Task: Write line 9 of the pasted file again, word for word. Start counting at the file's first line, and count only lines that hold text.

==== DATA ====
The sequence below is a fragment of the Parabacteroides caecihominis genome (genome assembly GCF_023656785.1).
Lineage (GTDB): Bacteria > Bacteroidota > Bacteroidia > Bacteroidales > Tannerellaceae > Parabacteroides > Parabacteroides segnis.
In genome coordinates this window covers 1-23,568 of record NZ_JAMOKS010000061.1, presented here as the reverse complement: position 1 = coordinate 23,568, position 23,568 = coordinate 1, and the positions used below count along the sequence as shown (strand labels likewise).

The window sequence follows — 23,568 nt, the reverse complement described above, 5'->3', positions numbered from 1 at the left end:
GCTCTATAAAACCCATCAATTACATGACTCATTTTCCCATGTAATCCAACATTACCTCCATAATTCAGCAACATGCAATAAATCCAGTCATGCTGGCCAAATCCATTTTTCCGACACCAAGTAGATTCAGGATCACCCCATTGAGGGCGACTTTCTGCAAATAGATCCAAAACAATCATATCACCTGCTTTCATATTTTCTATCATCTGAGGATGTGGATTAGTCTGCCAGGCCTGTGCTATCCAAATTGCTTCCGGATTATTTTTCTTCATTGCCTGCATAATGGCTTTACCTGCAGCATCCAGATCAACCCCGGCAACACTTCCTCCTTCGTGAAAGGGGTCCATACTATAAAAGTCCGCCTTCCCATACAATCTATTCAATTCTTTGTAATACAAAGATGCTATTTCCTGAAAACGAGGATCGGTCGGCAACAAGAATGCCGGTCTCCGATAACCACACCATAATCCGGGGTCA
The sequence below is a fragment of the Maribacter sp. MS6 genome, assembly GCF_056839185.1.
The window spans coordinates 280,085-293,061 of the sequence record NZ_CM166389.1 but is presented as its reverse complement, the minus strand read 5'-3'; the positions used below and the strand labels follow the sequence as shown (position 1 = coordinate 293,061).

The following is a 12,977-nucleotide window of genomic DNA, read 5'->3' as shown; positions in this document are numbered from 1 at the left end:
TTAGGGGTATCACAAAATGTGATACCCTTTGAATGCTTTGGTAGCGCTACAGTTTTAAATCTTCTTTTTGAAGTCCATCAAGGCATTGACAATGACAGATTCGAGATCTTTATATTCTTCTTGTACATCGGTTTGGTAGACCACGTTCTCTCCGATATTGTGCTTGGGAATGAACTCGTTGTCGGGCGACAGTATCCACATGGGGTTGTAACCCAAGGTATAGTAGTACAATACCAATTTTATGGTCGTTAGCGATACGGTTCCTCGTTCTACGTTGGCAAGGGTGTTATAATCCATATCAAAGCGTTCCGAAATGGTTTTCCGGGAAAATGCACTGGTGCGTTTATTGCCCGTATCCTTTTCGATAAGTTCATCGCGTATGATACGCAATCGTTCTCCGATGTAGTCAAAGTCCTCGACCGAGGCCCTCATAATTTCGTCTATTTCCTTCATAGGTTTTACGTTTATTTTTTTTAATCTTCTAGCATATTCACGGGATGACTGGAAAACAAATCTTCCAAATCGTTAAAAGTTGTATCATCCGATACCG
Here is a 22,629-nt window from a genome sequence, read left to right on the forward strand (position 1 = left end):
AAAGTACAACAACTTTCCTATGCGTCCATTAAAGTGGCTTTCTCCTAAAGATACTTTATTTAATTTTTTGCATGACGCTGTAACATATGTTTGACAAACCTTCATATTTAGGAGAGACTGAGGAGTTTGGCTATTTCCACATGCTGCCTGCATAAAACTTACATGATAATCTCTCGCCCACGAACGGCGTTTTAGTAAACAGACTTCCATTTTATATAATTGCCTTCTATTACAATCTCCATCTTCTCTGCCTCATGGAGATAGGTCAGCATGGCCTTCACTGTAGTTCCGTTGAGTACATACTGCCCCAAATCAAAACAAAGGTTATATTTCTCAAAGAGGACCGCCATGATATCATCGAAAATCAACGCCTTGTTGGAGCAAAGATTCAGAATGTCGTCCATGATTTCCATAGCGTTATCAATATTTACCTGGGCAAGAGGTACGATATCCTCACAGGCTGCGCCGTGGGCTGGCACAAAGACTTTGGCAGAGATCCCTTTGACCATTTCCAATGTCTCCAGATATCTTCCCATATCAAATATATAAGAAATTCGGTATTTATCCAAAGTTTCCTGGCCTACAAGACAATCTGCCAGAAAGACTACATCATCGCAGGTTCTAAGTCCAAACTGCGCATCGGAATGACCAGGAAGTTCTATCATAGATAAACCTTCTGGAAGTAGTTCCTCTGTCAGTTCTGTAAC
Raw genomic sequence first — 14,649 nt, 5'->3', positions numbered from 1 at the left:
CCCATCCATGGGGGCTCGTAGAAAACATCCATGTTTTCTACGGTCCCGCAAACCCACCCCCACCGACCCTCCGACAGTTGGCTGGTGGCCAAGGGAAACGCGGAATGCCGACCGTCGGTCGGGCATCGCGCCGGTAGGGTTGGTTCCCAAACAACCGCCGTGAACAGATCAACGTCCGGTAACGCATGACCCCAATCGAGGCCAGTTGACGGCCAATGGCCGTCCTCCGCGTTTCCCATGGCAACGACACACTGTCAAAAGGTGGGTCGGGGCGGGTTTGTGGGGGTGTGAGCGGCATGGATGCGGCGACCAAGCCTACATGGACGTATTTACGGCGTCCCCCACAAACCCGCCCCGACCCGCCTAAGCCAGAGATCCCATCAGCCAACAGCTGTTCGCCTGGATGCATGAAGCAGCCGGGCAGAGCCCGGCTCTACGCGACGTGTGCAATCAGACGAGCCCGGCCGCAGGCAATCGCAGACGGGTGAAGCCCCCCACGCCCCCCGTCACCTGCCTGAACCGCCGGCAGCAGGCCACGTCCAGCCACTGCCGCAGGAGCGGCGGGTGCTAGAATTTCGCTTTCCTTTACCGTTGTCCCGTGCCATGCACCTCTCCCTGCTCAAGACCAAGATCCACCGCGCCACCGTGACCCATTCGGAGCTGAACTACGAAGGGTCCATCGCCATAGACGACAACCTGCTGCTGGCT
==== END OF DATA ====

TTAGGGGTATCACAAAATGTGATACCCTTTGAATGCTTTGGTAGCGCTACAGTTTTAAATCTTCTTTTTGAAGTCCATCAAGGCATTGACAATGACAGATTCGAGATCTTTATATTCTTCTTGTACATCGGTTTGGTAGACCACGTTCTCTCCGATATTGTGCTTGGGAATGAACTCGTTGTCGGGCGACAGTATCCACATGGGGTTGTAACCCAAGGTATAGTAGTACAATACCAATTTTATGGTCGTTAGCGATACGGTTCCTCGTTCTACGTTGGCAAGGGTGTTATAATCCATATCAAAGCGTTCCGAAATGGTTTTCCGGGAAAATGCACTGGTGCGTTTATTGCCCGTATCCTTTTCGATAAGTTCATCGCGTATGATACGCAATCGTTCTCCGATGTAGTCAAAGTCCTCGACCGAGGCCCTCATAATTTCGTCTATTTCCTTCATAGGTTTTACGTTTATTTTTTTTAATCTTCTAGCATATTCACGGGATGACTGGAAAACAAATCTTCCAAATCGTTAAAAGTTGTATCATCCGATACCG